Swing Your Arms
It takes the work of over 200 muscles for the human body to take a single step forward. That’s 200 actions and details that are necessary for us to swing our leg, to pull up our foot, to balance ourselves with contra body movement in our torso, and to do so much more for us to do something as seemingly simple as walking. How tedious would it be if every step you took, you had to give your body 200 individual commands, to tell each muscle to do its job? How much harder would life be? Thankfully, we don’t have to do this. We can give just one command instead: walk.
The human ability to tie very simple commands to long and complicated processes is not only the reason we can walk but the reason we can dance. Let’s say you’re dancing a Cha Cha; if you were going to do a crossover break, it would be absurd to tell your body to rotate your core, maintain tension in your moving leg, adjust your shoulder, engage your bicep and tricep, and so on. Instead, you just tell your body ‘do a crossover break,’ and if you’ve practiced that movement enough, it does. You barely have to think about it.
That said, breaking down your technique and thinking consciously about the details is very important for practice. When you’re performing or social dancing, however, you don’t want to think about those extra commands. Your job gets much easier if you can say ‘do a crossover break’ and your body knows where to go without step-by-step guidance. This skill of guiding your body without your direct intervention is then very important to dancing, and something we can practice in everyday life.
There are a number of ways to practice this, the first of which (and my personal favorite) can be done walking down the street. Most of us swing our arms when we walk, but it’s an unconscious action to help balance our body. Next time you’re walking, tell your arms to stop. Keep walking, but prevent them from swinging. After holding this stride for a few moments, tell your body ‘swing your arms.’ What usually results is an inhuman flailing of limbs that barely resembles our everyday walking. This happens because we’re too attached to the control we have over our arms and too uncomfortable with the idea of letting our body do its thing without our direction. As you repeat this, you should slowly realize the swinging of your arms gets more natural and much easier to command.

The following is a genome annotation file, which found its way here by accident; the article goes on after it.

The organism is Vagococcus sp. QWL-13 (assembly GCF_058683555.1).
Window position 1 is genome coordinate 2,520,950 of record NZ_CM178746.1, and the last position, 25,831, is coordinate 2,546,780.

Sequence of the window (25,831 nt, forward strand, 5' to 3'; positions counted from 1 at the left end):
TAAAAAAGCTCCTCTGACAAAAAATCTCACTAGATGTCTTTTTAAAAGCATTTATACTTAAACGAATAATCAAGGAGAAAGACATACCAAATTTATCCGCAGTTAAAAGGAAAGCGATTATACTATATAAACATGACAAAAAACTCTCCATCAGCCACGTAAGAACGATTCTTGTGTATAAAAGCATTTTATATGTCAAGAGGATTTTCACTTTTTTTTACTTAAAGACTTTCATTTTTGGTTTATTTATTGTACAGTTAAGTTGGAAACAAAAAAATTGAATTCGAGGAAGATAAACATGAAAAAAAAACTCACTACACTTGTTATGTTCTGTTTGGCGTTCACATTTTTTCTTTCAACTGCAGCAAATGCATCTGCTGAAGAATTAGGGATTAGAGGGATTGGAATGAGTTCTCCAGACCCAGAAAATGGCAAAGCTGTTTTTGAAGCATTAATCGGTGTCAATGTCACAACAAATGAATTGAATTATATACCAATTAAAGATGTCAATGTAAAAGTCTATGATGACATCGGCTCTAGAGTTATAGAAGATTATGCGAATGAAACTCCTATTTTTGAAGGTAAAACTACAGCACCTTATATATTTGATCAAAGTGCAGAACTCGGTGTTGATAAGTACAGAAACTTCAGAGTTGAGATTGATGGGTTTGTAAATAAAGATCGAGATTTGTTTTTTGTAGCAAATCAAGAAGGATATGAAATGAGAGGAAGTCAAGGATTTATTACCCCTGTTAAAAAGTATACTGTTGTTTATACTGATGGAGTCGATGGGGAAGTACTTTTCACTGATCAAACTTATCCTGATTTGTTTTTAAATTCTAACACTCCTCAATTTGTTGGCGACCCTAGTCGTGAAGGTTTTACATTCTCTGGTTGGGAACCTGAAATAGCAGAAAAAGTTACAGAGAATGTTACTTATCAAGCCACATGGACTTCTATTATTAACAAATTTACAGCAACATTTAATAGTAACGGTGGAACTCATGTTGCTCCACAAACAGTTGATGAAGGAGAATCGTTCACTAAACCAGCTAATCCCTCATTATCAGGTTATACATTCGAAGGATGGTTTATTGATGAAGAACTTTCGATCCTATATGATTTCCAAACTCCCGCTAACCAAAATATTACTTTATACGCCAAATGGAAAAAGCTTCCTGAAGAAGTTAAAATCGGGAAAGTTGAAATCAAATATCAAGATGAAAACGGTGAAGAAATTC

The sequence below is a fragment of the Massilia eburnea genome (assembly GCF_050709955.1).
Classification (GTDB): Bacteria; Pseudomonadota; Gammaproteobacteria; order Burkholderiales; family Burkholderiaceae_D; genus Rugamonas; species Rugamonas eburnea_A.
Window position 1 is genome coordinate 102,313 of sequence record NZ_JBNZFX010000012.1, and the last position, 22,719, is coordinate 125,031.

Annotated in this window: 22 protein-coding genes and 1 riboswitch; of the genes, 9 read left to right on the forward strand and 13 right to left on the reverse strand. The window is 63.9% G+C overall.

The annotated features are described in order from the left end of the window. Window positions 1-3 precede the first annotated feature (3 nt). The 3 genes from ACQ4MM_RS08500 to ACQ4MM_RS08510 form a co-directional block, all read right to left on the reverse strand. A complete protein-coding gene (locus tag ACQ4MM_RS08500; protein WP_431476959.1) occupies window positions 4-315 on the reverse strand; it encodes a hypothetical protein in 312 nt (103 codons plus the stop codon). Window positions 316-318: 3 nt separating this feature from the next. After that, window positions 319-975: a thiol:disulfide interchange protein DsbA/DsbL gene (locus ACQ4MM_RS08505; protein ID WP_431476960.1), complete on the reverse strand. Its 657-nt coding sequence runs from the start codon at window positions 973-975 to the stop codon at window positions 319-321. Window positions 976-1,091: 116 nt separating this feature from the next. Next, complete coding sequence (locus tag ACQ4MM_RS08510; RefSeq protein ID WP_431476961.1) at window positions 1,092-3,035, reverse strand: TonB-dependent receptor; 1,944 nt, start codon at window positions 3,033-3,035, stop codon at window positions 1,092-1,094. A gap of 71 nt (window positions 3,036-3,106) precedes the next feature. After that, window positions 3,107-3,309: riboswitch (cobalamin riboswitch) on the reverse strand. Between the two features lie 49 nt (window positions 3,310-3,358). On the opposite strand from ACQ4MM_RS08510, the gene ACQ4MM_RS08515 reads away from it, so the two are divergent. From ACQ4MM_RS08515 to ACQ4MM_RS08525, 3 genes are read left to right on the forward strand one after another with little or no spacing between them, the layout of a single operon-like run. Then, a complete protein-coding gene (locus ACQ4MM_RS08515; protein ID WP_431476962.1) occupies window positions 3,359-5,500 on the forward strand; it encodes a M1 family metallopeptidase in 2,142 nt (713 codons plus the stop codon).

Another way to practice this is when you’re drinking your morning coffee. As you reach for your cup to take another sip, surprise yourself and stop your arm. Hold it for a moment, then tell your body, ‘grab the cup of coffee.’ Try not to spill. Continue by telling your body, ‘take a sip’ and ‘put the cup down.’ Practice this and it too will start to be more natural and you’ll feel less effort going into those tasks. This is you getting acclimated to the idea of directing your body, not controlling it.
If we want to master difficult techniques in dance, we have to be the captain of our body, not the controller. There is so much to think about and so many commands to give that walking, let alone dancing, would be impossible if you didn’t allow your body to do what it knows how to do. If you practice this, you’ll find that telling your body to ‘do a crossover break,’ or any movement in dance for that matter, will become both cleaner and more comfortable.
(Published in Sheer Dance magazine September 2018)